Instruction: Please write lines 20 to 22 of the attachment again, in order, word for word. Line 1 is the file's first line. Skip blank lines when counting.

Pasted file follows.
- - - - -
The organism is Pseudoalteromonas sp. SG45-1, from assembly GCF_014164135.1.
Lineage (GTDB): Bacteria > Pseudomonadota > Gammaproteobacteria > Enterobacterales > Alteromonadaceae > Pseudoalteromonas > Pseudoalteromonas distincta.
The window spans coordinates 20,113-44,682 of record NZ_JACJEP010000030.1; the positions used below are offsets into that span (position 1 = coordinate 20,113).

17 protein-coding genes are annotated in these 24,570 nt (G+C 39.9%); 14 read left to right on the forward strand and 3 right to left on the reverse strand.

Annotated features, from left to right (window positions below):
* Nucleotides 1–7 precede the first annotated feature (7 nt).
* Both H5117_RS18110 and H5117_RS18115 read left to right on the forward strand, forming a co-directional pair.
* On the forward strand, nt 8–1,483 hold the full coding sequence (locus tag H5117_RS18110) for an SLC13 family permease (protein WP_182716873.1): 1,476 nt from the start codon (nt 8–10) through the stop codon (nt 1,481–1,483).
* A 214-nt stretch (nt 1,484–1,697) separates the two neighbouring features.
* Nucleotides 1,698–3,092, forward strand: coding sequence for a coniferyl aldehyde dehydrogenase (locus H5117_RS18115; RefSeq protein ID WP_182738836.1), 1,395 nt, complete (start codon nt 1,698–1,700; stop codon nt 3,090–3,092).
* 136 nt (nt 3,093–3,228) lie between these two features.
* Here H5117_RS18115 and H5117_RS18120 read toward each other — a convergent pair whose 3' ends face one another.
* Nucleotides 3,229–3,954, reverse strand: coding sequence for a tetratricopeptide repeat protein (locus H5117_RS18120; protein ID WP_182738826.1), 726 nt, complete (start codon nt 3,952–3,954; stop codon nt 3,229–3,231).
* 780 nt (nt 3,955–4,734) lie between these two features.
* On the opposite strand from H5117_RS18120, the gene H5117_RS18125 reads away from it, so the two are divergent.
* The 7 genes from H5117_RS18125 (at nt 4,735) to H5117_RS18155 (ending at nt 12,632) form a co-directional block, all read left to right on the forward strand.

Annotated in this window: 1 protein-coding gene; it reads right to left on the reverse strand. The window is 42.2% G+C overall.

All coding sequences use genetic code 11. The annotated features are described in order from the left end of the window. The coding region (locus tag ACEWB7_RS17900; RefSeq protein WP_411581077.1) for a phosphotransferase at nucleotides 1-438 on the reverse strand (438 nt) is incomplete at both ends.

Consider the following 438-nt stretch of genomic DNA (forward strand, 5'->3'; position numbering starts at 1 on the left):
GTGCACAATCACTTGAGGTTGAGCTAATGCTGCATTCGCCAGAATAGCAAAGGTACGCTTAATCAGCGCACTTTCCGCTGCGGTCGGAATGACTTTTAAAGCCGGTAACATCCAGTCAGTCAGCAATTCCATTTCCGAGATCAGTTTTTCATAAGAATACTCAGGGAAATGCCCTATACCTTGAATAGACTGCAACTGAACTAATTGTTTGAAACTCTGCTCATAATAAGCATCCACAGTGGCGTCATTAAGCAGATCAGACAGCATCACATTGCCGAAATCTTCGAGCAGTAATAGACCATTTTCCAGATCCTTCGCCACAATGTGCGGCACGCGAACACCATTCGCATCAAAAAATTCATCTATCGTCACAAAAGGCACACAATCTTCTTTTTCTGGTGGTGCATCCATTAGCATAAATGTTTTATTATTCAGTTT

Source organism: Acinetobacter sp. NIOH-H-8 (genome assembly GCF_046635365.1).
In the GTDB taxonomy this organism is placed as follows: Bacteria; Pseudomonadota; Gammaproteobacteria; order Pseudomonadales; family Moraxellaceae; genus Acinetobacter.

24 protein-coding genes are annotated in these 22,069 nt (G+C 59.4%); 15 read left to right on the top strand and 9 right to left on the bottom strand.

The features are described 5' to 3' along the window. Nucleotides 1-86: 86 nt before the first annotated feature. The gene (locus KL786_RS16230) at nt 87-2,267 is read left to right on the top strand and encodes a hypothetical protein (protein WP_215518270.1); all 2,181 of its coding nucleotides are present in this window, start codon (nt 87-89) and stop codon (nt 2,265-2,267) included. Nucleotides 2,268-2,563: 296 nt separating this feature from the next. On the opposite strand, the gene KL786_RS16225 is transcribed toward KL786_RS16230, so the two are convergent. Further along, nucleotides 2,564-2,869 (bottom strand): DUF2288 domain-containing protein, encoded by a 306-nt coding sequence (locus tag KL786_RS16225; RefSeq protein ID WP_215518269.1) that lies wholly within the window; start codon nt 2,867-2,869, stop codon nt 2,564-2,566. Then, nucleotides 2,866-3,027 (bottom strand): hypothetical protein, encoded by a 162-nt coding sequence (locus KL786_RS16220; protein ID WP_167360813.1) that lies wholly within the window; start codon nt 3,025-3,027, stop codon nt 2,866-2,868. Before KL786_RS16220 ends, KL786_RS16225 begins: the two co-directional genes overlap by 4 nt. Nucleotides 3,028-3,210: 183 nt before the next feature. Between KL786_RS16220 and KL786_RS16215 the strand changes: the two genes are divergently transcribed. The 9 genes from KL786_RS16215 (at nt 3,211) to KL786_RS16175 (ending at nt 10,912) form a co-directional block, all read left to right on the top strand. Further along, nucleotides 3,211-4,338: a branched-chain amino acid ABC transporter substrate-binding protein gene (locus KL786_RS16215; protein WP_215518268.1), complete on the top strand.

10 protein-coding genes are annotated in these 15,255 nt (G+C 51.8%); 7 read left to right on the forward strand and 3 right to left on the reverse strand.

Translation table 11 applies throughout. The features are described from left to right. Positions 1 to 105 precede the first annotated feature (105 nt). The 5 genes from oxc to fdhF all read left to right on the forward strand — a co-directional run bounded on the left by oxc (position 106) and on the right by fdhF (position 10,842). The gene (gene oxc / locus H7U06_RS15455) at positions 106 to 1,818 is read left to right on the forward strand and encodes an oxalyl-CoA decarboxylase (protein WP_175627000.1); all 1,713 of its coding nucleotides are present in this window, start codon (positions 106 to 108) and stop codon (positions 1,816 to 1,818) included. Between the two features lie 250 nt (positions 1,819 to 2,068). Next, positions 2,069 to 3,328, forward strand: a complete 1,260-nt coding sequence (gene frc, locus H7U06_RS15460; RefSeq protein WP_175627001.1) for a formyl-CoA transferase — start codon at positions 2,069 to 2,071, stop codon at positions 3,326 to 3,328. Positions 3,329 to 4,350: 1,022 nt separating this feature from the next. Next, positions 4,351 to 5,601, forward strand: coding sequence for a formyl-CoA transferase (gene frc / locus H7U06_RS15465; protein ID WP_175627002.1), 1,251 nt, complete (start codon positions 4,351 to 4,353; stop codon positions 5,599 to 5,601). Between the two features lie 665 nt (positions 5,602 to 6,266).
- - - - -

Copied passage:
GTGCACAATCACTTGAGGTTGAGCTAATGCTGCATTCGCCAGAATAGCAAAGGTACGCTTAATCAGCGCACTTTCCGCTGCGGTCGGAATGACTTTTAAAGCCGGTAACATCCAGTCAGTCAGCAATTCCATTTCCGAGATCAGTTTTTCATAAGAATACTCAGGGAAATGCCCTATACCTTGAATAGACTGCAACTGAACTAATTGTTTGAAACTCTGCTCATAATAAGCATCCACAGTGGCGTCATTAAGCAGATCAGACAGCATCACATTGCCGAAATCTTCGAGCAGTAATAGACCATTTTCCAGATCCTTCGCCACAATGTGCGGCACGCGAACACCATTCGCATCAAAAAATTCATCTATCGTCACAAAAGGCACACAATCTTCTTTTTCTGGTGGTGCATCCATTAGCATAAATGTTTTATTATTCAGTTT

Source organism: Acinetobacter sp. NIOH-H-8 (genome assembly GCF_046635365.1).
In the GTDB taxonomy this organism is placed as follows: Bacteria; Pseudomonadota; Gammaproteobacteria; order Pseudomonadales; family Moraxellaceae; genus Acinetobacter.